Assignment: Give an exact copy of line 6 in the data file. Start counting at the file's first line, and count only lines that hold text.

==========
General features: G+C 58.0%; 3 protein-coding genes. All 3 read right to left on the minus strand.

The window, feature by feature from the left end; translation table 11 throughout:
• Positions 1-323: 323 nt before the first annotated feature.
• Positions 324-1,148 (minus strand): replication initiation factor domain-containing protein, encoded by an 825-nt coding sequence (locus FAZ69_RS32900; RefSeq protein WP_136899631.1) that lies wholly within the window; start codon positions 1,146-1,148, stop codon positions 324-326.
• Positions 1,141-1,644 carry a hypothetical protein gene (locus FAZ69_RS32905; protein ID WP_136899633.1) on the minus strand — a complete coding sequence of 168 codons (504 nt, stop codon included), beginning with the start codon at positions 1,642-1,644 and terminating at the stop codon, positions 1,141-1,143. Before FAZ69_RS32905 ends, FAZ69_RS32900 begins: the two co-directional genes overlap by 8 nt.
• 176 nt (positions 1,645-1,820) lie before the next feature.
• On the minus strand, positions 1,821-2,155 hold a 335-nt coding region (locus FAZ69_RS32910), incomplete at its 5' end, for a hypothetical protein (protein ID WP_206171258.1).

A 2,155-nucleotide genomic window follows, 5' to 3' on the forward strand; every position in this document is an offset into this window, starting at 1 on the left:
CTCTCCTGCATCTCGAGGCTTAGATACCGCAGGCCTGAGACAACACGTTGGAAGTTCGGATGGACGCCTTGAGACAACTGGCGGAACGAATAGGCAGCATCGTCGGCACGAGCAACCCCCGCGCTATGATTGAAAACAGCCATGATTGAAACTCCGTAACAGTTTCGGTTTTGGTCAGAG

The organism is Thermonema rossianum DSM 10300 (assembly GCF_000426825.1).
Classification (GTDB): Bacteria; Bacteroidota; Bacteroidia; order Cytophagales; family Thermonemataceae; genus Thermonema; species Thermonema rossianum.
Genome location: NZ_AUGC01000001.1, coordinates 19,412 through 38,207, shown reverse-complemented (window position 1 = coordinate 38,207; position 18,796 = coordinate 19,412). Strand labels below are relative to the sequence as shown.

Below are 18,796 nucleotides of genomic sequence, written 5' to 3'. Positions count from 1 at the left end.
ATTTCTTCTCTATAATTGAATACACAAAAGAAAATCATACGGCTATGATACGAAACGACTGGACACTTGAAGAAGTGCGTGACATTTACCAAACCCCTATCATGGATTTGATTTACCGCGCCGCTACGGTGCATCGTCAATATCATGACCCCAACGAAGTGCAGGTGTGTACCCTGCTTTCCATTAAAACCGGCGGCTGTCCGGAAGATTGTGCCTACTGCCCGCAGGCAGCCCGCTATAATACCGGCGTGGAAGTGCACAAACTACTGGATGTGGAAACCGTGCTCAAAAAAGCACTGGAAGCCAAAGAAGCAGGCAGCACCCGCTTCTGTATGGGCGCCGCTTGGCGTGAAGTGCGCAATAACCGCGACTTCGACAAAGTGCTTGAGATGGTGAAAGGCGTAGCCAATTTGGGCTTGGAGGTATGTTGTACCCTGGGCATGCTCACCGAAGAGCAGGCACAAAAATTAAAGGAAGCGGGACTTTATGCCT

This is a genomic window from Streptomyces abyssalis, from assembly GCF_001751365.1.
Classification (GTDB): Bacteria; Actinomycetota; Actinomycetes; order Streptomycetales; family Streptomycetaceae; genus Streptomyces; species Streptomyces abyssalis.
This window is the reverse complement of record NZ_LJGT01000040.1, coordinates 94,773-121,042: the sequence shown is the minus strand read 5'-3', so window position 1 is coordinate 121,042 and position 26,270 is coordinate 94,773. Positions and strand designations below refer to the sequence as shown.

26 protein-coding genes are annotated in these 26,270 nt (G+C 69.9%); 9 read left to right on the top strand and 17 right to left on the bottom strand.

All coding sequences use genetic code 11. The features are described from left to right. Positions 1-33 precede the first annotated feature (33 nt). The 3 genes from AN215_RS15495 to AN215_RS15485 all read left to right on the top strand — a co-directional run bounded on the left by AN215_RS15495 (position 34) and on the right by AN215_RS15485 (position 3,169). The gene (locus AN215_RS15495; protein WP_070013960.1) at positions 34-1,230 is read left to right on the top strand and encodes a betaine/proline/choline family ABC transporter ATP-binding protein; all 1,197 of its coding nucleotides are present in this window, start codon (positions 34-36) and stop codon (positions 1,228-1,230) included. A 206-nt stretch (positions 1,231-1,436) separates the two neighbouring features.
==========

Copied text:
• 176 nt (positions 1,645-1,820) lie before the next feature.